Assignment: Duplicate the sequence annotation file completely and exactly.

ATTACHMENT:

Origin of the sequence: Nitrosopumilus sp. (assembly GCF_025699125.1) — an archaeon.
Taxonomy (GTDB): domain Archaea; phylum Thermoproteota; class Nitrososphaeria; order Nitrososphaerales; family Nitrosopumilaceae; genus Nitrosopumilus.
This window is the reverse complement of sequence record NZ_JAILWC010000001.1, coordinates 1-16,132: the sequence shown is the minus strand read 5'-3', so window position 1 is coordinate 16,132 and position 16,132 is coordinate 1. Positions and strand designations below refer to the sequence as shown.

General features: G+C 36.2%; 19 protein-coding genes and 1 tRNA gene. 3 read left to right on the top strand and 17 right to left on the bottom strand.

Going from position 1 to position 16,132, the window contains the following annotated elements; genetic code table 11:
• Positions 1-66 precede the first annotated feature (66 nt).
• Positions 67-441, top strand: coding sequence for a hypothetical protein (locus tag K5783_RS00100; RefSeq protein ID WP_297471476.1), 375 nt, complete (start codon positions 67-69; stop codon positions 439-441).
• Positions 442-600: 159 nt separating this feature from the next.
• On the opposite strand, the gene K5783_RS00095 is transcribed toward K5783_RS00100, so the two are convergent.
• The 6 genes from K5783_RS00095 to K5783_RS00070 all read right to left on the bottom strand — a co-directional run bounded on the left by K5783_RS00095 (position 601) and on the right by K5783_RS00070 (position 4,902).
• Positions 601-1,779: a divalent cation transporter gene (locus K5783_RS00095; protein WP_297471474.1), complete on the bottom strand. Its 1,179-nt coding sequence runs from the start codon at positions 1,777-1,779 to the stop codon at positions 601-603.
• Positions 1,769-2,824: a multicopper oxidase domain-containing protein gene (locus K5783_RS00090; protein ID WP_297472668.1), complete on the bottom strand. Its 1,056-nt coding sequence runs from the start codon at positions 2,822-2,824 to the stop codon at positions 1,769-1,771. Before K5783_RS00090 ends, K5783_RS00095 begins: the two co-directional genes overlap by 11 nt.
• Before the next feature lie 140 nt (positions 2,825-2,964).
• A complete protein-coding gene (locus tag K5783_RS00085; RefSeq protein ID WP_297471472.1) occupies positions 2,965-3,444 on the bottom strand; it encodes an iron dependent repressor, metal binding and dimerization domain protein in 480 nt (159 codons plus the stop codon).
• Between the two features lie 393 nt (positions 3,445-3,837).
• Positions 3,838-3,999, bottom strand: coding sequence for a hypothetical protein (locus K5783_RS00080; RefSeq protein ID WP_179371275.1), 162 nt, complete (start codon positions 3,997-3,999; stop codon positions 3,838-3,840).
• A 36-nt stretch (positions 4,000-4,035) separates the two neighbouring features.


Origin of the sequence: Nitrosopumilus sp. (assembly GCF_025699125.1) — an archaeon.
Taxonomy (GTDB): domain Archaea; phylum Thermoproteota; class Nitrososphaeria; order Nitrososphaerales; family Nitrosopumilaceae; genus Nitrosopumilus.
This window is the reverse complement of sequence record NZ_JAILWC010000001.1, coordinates 1-16,132: the sequence shown is the minus strand read 5'-3', so window position 1 is coordinate 16,132 and position 16,132 is coordinate 1. Positions and strand designations below refer to the sequence as shown.

General features: G+C 36.2%; 19 protein-coding genes and 1 tRNA gene. 3 read left to right on the top strand and 17 right to left on the bottom strand.

Going from position 1 to position 16,132, the window contains the following annotated elements; genetic code table 11:
• Positions 1-66 precede the first annotated feature (66 nt).
• Positions 67-441, top strand: coding sequence for a hypothetical protein (locus tag K5783_RS00100; RefSeq protein ID WP_297471476.1), 375 nt, complete (start codon positions 67-69; stop codon positions 439-441).
• Positions 442-600: 159 nt separating this feature from the next.
• On the opposite strand, the gene K5783_RS00095 is transcribed toward K5783_RS00100, so the two are convergent.
• The 6 genes from K5783_RS00095 to K5783_RS00070 all read right to left on the bottom strand — a co-directional run bounded on the left by K5783_RS00095 (position 601) and on the right by K5783_RS00070 (position 4,902).
• Positions 601-1,779: a divalent cation transporter gene (locus K5783_RS00095; protein WP_297471474.1), complete on the bottom strand. Its 1,179-nt coding sequence runs from the start codon at positions 1,777-1,779 to the stop codon at positions 601-603.
• Positions 1,769-2,824: a multicopper oxidase domain-containing protein gene (locus K5783_RS00090; protein ID WP_297472668.1), complete on the bottom strand. Its 1,056-nt coding sequence runs from the start codon at positions 2,822-2,824 to the stop codon at positions 1,769-1,771. Before K5783_RS00090 ends, K5783_RS00095 begins: the two co-directional genes overlap by 11 nt.
• Before the next feature lie 140 nt (positions 2,825-2,964).
• A complete protein-coding gene (locus tag K5783_RS00085; RefSeq protein ID WP_297471472.1) occupies positions 2,965-3,444 on the bottom strand; it encodes an iron dependent repressor, metal binding and dimerization domain protein in 480 nt (159 codons plus the stop codon).
• Between the two features lie 393 nt (positions 3,445-3,837).
• Positions 3,838-3,999, bottom strand: coding sequence for a hypothetical protein (locus K5783_RS00080; RefSeq protein ID WP_179371275.1), 162 nt, complete (start codon positions 3,997-3,999; stop codon positions 3,838-3,840).
• A 36-nt stretch (positions 4,000-4,035) separates the two neighbouring features.